V-E and M-F - The Emulsifier Twins
Curious? Then please join me on a trip into the world of 'almost organic' and meet the most reliable twins I have ever worked with.
Almost is Almost Good EnoughThe 2 emulsifiers we are looking at today are 100% safe and edible, but they are not quite organic. What does this mean? That they 'qualify to be used as non-organic raw material in organic ice cream and skin care products'
Organic ice cream and skin care? Yup. Stick with me and all shall be revealed.
Meet The TwinsEmulsifier V-E and M-F work as a team. They look pretty close to identical (a cream-colored grainy powder), but one is water-based and the other is oil-based. When combined in a formula, they provide hold and texture to creams and lotions. They always deliver. They have never failed me – not even the time I got them mixed up (which will be covered in an upcoming post).
With almost every cream or lotion, there is an oil phase and a water phase. Each are treated/heated separately, then mixed together to create the (hopefully) perfect texture.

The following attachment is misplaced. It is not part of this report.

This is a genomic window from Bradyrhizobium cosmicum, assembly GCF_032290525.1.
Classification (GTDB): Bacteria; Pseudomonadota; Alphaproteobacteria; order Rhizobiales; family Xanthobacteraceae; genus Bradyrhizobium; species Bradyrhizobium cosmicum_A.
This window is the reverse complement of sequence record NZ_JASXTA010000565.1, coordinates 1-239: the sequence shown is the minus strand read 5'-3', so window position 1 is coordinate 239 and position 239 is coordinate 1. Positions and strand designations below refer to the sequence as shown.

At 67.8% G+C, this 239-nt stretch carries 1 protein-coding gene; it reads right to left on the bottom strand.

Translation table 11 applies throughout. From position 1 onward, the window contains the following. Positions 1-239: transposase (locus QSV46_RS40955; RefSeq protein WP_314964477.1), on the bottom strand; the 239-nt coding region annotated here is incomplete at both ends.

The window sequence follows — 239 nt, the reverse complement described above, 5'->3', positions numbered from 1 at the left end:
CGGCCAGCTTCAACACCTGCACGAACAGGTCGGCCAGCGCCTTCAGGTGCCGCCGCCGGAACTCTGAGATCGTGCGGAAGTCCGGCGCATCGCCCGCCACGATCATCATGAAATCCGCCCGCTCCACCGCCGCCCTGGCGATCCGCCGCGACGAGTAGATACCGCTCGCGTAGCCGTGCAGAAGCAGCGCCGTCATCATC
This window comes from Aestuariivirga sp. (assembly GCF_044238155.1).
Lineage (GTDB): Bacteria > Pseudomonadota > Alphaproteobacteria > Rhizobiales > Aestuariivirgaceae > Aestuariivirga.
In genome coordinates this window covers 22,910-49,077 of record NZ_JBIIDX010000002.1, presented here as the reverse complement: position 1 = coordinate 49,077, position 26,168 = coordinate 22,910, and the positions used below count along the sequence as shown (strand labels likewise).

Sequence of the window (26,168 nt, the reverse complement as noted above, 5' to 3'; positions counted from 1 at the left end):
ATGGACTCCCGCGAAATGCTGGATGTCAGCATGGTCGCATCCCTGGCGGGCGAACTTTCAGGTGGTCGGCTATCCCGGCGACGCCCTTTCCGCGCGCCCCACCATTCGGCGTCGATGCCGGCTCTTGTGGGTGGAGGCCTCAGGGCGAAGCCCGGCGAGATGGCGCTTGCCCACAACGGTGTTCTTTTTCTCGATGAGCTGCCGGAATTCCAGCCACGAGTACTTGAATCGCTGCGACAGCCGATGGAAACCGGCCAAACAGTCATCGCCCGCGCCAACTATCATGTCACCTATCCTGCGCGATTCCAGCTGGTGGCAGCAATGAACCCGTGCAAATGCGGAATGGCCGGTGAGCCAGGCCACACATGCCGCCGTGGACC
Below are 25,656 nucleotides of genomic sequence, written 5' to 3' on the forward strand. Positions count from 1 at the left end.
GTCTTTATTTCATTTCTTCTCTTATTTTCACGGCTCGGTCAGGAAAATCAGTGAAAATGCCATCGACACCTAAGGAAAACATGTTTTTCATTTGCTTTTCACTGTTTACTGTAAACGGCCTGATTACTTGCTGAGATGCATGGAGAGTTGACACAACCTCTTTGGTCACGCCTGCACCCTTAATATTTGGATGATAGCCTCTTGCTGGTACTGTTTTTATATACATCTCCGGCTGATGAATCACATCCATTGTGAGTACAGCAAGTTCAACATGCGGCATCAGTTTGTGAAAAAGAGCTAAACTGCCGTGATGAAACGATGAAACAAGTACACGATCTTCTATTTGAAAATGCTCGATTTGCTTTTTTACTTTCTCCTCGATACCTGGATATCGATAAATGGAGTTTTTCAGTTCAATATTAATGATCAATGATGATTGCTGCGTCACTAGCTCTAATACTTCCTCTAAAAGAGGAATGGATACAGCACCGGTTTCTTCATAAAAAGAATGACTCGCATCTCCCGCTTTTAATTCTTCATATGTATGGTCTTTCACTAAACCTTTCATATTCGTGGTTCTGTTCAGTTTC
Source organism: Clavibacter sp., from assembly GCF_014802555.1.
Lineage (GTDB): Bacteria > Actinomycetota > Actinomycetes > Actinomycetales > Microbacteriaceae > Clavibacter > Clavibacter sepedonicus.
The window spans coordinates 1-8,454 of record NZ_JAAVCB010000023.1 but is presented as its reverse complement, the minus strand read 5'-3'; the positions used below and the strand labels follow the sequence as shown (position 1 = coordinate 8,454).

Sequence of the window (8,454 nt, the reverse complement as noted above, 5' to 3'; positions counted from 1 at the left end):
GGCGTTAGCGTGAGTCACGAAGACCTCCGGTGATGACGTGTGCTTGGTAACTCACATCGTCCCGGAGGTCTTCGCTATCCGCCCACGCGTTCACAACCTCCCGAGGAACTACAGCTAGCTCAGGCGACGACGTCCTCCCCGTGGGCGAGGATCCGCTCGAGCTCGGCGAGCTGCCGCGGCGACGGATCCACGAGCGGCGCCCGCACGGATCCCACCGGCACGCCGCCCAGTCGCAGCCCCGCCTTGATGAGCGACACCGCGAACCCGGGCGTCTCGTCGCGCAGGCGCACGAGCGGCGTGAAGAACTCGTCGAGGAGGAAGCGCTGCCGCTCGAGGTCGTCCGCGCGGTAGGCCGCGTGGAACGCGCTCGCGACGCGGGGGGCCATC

Oil Phase and Water Phase Explained
V-E and M-F are Scandinavian BornThe twins originated in the Scandinavian food industry; they were developed to provide texture to vegan ice cream (now you know why). V-E and M-F are ideal for creating a light texture with good 'hold'.
V-E loves OilV-E (INCI: Glyceryl stearate) is oil-based and made from the mono and diglycerides of fatty acids from palm kernel oil.
My supplier informs me their V-E comes from a sustainable source where the producers are members of the Round Table of Sustainable Palm Oil.
Using V-E is easy: it is added to the formula as part of the oil phase and dissolves right into the oils and fats without a care in the world.
M-F Loves WaterM-F (INCI: Sodium Stearoyl Lactylate) is water-based and made from either rapeseed or palm oil and lactic acid. My supplier says the lactic acid is produced by 'non-gmo bacterial fermentation of sugar beets', and the palm oil is 'from a sustainable source'.
Using M-F is easy too: it is added to the formula as part of the water phase. M-F happily disappears into the liquid, waiting patiently to make texture magic when it is united with its 'twin'.